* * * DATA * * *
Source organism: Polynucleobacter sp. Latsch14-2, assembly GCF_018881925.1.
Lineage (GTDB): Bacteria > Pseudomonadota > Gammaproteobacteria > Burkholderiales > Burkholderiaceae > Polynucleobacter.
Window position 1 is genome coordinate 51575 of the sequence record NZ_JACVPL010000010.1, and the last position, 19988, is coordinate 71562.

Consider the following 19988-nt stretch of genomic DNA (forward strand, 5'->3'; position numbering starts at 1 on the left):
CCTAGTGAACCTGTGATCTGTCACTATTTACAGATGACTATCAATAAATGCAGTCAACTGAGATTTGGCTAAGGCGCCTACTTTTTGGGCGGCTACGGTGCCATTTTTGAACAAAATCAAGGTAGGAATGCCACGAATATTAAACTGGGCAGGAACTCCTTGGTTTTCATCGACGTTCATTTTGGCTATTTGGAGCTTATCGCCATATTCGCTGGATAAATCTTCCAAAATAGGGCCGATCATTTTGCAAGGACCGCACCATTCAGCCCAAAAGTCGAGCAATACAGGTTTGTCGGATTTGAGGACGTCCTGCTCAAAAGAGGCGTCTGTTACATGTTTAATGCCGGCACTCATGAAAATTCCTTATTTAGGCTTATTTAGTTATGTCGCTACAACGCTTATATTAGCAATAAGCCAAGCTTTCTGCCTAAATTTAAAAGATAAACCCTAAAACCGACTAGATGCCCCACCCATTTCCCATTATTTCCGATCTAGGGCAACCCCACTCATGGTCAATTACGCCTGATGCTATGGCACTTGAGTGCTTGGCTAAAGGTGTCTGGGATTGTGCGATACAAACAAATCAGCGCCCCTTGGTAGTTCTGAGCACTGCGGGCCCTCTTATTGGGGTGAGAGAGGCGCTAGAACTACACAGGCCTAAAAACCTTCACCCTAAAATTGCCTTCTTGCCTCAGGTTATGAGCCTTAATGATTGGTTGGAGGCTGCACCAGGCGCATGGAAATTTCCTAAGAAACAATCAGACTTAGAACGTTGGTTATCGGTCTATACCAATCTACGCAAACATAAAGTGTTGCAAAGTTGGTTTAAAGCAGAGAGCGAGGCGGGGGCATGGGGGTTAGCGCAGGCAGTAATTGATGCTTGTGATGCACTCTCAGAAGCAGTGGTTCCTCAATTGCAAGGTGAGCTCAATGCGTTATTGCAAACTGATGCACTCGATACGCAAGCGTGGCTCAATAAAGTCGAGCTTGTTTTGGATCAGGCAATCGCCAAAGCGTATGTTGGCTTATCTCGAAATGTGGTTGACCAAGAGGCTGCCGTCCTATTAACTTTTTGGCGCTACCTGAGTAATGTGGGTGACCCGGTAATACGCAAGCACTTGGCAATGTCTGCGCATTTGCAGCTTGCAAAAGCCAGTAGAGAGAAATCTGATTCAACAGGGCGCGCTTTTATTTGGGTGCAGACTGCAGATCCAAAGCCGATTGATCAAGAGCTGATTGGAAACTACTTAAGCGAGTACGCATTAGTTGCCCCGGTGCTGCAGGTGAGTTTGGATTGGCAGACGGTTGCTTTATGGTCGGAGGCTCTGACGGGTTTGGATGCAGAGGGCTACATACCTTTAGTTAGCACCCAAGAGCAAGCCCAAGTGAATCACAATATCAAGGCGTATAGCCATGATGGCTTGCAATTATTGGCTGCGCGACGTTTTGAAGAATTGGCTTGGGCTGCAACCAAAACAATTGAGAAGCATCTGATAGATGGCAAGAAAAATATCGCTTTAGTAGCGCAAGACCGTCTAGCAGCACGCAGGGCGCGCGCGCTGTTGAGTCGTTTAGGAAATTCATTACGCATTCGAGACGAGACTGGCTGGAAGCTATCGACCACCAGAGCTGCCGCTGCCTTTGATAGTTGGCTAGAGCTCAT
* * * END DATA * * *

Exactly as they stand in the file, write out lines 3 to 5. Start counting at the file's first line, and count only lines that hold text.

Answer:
Window position 1 is genome coordinate 51575 of the sequence record NZ_JACVPL010000010.1, and the last position, 19988, is coordinate 71562.

Consider the following 19988-nt stretch of genomic DNA (forward strand, 5'->3'; position numbering starts at 1 on the left):
CCTAGTGAACCTGTGATCTGTCACTATTTACAGATGACTATCAATAAATGCAGTCAACTGAGATTTGGCTAAGGCGCCTACTTTTTGGGCGGCTACGGTGCCATTTTTGAACAAAATCAAGGTAGGAATGCCACGAATATTAAACTGGGCAGGAACTCCTTGGTTTTCATCGACGTTCATTTTGGCTATTTGGAGCTTATCGCCATATTCGCTGGATAAATCTTCCAAAATAGGGCCGATCATTTTGCAAGGACCGCACCATTCAGCCCAAAAGTCGAGCAATACAGGTTTGTCGGATTTGAGGACGTCCTGCTCAAAAGAGGCGTCTGTTACATGTTTAATGCCGGCACTCATGAAAATTCCTTATTTAGGCTTATTTAGTTATGTCGCTACAACGCTTATATTAGCAATAAGCCAAGCTTTCTGCCTAAATTTAAAAGATAAACCCTAAAACCGACTAGATGCCCCACCCATTTCCCATTATTTCCGATCTAGGGCAACCCCACTCATGGTCAATTACGCCTGATGCTATGGCACTTGAGTGCTTGGCTAAAGGTGTCTGGGATTGTGCGATACAAACAAATCAGCGCCCCTTGGTAGTTCTGAGCACTGCGGGCCCTCTTATTGGGGTGAGAGAGGCGCTAGAACTACACAGGCCTAAAAACCTTCACCCTAAAATTGCCTTCTTGCCTCAGGTTATGAGCCTTAATGATTGGTTGGAGGCTGCACCAGGCGCATGGAAATTTCCTAAGAAACAATCAGACTTAGAACGTTGGTTATCGGTCTATACCAATCTACGCAAACATAAAGTGTTGCAAAGTTGGTTTAAAGCAGAGAGCGAGGCGGGGGCATGGGGGTTAGCGCAGGCAGTAATTGATGCTTGTGATGCACTCTCAGAAGCAGTGGTTCCTCAATTGCAAGGTGAGCTCAATGCGTTATTGCAAACTGATGCACTCGATACGCAAGCGTGGCTCAATAAAGTCGAGCTTGTTTTGGATCAGGCAATCGCCAAAGCGTATGTTGGCTTATCTCGAAATGTGGTTGACCAAGAGGCTGCCGTCCTATTAACTTTTTGGCGCTACCTGAGTAATGTGGGTGACCCGGTAATACGCAAGCACTTGGCAATGTCTGCGCATTTGCAGCTTGCAAAAGCCAGTAGAGAGAAATCTGATTCAACAGGGCGCGCTTTTATTTGGGTGCAGACTGCAGATCCAAAGCCGATTGATCAAGAGCTGATTGGAAACTACTTAAGCGAGTACGCATTAGTTGCCCCGGTGCTGCAGGTGAGTTTGGATTGGCAGACGGTTGCTTTATGGTCGGAGGCTCTGACGGGTTTGGATGCAGAGGGCTACATACCTTTAGTTAGCACCCAAGAGCAAGCCCAAGTGAATCACAATATCAAGGCGTATAGCCATGATGGCTTGCAATTATTGGCTGCGCGACGTTTTGAAGAATTGGCTTGGGCTGCAACCAAAACAATTGAGAAGCATCTGATAGATGGCAAGAAAAATATCGCTTTAGTAGCGCAAGACCGTCTAGCAGCACGCAGGGCGCGCGCGCTGTTGAGTCGTTTAGGAAATTCATTACGCATTCGAGACGAGACTGGCTGGAAGCTATCGACCACCAGAGCTGCCGCTGCCTTTGATAGTTGGCTAGAGCTCAT